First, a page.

Then there was a great confusion in the forest. There was a sound of rude voices, and a clashing of swords and staves. Strange men appeared, uttering loud oaths and cruel threats, and the tree was filled with terror. It called aloud for the angel, but the angel came not.
"Alas," cried the vine, "they have come to destroy the tree, the pride and glory of the forest!"
The forest was sorely agitated, but it was in vain. The strange men plied their axes with cruel vigor, and the tree was hewn to the ground. Its beautiful branches were cut away and cast aside, and its soft, thick foliage was strewn to the tenderer mercies of the winds.
"They are killing me!" cried the tree; "why is not the angel here to protect me?"
But no one heard the piteous cry,--none but the other trees of the forest; and they wept, and the little vine wept too.
Then the cruel men dragged the despoiled and hewn tree from the forest, and the forest saw that beauteous thing no more.
But the night wind that swept down from the City of the Great King that night to ruffle the bosom of distant Galilee, tarried in the forest awhile to say that it had seen that day a cross upraised on Calvary,--the tree on which was stretched the body of the dying Master.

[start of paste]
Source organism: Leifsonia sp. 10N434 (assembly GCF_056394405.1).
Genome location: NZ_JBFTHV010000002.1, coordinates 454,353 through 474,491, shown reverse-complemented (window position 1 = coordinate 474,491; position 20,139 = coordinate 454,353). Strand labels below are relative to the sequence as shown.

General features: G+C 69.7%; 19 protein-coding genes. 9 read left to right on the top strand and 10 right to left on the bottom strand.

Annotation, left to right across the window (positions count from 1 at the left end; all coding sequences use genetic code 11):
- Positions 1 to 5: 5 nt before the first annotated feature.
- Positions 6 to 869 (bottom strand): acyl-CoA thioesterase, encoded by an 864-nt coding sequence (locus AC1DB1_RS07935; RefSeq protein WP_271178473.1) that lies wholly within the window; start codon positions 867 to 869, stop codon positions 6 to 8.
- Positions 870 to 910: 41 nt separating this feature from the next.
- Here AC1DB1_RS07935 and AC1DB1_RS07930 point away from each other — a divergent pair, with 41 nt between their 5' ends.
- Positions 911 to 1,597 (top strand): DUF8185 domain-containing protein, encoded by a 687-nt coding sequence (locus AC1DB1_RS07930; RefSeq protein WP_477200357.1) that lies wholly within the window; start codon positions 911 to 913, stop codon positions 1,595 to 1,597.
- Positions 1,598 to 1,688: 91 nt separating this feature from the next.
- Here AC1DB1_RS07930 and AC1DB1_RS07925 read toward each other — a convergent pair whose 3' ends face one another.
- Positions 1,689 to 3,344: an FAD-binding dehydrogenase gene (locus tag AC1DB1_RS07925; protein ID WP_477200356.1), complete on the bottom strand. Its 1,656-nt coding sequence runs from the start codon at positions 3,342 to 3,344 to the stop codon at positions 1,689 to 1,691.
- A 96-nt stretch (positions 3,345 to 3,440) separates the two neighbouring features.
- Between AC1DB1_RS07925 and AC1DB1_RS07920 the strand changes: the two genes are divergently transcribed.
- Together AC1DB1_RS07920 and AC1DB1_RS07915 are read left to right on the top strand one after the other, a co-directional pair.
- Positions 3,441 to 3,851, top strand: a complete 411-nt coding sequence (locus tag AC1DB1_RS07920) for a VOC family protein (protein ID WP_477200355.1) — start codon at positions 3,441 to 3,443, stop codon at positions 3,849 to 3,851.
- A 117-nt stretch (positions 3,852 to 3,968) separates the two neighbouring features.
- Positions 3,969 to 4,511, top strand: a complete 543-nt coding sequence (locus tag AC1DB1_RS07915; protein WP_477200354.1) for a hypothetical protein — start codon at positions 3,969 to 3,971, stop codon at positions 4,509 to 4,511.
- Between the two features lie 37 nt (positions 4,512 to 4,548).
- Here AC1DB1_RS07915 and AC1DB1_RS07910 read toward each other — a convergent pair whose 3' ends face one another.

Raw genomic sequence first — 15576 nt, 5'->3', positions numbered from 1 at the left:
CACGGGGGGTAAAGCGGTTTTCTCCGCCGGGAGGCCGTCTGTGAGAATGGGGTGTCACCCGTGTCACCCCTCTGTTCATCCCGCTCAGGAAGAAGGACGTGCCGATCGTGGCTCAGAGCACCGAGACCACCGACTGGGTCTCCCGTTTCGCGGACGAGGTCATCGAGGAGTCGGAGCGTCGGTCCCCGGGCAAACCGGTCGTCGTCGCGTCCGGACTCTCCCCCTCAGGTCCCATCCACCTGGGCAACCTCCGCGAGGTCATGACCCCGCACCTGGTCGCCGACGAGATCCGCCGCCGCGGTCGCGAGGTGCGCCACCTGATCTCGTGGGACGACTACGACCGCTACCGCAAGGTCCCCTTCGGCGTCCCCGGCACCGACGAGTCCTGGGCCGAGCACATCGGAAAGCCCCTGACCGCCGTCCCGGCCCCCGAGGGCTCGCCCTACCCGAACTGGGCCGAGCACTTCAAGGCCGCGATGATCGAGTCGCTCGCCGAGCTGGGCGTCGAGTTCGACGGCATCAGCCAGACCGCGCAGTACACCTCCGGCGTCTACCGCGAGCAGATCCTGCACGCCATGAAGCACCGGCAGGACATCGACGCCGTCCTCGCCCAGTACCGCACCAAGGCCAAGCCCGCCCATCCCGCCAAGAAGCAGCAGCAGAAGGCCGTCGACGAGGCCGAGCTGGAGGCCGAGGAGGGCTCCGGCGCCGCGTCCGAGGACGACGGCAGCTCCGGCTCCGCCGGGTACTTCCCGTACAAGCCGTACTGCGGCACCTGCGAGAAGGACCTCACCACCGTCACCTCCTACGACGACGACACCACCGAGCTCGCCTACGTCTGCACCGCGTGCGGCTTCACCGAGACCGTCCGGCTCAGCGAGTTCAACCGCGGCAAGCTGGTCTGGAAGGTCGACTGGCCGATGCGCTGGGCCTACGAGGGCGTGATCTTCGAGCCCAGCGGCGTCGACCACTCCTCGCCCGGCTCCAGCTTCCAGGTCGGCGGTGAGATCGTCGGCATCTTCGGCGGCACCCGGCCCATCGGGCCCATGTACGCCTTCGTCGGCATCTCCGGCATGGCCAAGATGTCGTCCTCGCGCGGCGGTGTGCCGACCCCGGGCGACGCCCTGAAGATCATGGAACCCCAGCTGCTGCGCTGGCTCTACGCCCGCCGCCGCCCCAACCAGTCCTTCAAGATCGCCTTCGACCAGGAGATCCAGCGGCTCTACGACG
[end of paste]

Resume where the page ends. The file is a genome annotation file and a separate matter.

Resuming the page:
STAR OF THE EAST
Star of the East, that long ago Brought wise men on their way Where, angels singing to and fro, The Child of Bethlehem lay-- Above that Syrian hill afar Thou shinest out to-night, O Star!
[Illustration: To seek that manger out and lay Our gifts before the child-- To bring our hearts and offer them Unto our King in Bethlehem!
Star of the East, the night were drear But for the tender grace That with thy glory comes to cheer Earth's loneliest, darkest place; For by that charity we see Where there is hope for all and me.
Star of the East! show us the way In wisdom undefiled To seek that manger out and lay Our gifts before the child-- To bring our hearts and offer them Unto our King in Bethlehem!